I make no empty threats!
I make no empty threats!

However, as I mentioned above, all Catholics are obligated to resist evil at all times. One of the options for doing so, which seems strikingly absent from the popular debate, is that of willingly laying down one’s life for someone else. While not technically martyrdom (except in cases where the killer may explicitly kill those who profess faith, as in Oregon recently) “No greater love has any man than this, that he should lay down his life for his friend.” The men and women who, in mass shooting incidents, have willingly exposed themselves to getting shot either to shield other people or in an attempt to take down the attacker undoubtedly displayed a high degree of the virtue of fortitude.

For Catholics, however, we have an option even more profound, St. Paul says “For one will hardly die for a righteous man; though perhaps for the good man someone would dare even to die. But God demonstrates His own love toward us, in that while we were yet sinners, Christ died for us.” Romans 5:7-8. The choice not to use lethal force, but instead to seek to restrain the attacker by some other means, even at the risk of one’s own life, could be an act of ultimate heroism. By not killing the man in the midst of his sins, you give him both a powerful witness to the value of all life, including his own and the nature mercy, as well as the time for that lesson to sink in, and hopefully for him to come to repentance and save his own soul. While we may debate about the feasibility or prudence of this course of action in any given situation, I submit that to suffer and even die for your enemy is the most Catholic response of all.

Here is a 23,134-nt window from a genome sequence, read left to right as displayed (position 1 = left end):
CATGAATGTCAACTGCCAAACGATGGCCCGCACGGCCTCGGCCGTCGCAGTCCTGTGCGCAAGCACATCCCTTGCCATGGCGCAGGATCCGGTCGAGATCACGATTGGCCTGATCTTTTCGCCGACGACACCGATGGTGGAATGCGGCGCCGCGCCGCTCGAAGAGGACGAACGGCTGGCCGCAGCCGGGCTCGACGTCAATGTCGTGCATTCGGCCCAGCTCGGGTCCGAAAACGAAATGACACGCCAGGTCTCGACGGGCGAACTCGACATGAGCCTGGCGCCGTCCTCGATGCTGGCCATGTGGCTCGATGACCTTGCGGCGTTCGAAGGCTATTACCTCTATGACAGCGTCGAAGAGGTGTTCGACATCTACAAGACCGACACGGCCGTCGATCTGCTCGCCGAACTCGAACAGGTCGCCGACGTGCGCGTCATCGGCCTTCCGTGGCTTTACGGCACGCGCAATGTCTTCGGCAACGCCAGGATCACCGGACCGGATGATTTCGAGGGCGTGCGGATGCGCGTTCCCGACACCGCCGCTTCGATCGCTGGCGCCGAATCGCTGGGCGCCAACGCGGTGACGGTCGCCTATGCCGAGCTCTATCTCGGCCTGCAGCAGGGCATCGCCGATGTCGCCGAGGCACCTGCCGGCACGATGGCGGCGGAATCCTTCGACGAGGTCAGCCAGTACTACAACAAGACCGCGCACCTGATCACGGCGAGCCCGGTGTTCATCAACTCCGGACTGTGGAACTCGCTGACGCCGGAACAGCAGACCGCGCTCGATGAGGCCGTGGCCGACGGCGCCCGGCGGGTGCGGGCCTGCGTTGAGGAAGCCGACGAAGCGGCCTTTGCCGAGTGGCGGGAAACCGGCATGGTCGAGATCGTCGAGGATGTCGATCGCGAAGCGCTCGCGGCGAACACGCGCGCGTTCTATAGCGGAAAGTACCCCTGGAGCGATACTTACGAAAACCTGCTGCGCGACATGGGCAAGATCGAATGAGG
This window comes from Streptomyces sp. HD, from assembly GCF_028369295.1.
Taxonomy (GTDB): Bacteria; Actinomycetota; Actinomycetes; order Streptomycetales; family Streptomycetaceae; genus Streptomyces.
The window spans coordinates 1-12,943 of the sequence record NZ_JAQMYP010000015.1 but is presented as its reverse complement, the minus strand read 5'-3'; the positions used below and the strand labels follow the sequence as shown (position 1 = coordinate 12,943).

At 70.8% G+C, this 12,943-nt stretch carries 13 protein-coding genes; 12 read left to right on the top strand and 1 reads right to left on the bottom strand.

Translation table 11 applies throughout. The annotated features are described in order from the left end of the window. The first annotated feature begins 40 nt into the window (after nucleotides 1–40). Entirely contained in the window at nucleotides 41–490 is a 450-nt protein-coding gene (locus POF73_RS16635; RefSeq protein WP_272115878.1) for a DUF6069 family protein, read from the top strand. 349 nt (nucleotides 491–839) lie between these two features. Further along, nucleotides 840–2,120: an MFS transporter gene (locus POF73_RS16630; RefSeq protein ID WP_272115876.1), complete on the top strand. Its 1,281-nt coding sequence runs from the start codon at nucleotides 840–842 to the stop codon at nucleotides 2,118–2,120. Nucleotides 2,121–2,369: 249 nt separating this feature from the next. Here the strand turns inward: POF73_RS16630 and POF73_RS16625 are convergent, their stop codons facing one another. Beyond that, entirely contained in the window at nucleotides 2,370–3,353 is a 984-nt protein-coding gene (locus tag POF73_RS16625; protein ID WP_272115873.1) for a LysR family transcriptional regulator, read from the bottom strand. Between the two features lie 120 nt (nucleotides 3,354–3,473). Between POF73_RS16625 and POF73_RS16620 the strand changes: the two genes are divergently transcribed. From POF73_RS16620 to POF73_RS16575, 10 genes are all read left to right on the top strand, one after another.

This is our model. Be suspicious of any ideology that would use holding a gun as an excuse to let go of the cross.
This is our model. Be suspicious of any ideology that would use holding a gun as an excuse to let go of the cross.

To those who say, “Don’t be a hero. Keep your head down, or just shoot him and be done with it,” I ask, if not us, then who? We are Catholics. Heroic love is part of the job description. To the extent that we do not love heroically, we fail as Catholics. If we get to heaven it will be because, in His mercy, He has enabled us to love heroically. The only question is whether only God will know about it, or whether other people will hear about it too.

Guns are both a potential problem and a potential solution, but what both sides of the debate seem not to realize (with some exceptions) is that they are only ever an immediate problem or an immediate solution. That is, a gun is only ever the threat in a very specific time and place when a tactical situation is threatened or ongoing. They are solutions only in the same kinds of situations that they are also problems.

First, guns as immediate problems. It is an internet trope by now, the person who says, “I left all my guns lying on the living room floor all day, and they never killed anyone.” It is flippant and simplistic, but it does illustrate a point which many anti-gun advocates simply do not understand, which is, that guns are only dangerous when someone is pointing them at you.

I don’t suppose anyone can fully understand this point unless you have lived in an armed society. I have. I was active duty military for over a decade. I walked around with guns, surrounded by men with guns, and didn’t get shot by them, and didn’t shoot any of them. I walked up and down the streets of Iraq and the mountains of Afghanistan, with both American and Iraqi/Afghani forces, all armed, all looking for a fight or dreading a fight. We got into major arguments, fistfights, feuds, outright hatred sometimes, and yet we did not shoot each other. I was not worried about getting shot, unless someone pointed a gun at me.

America has been criticized for embracing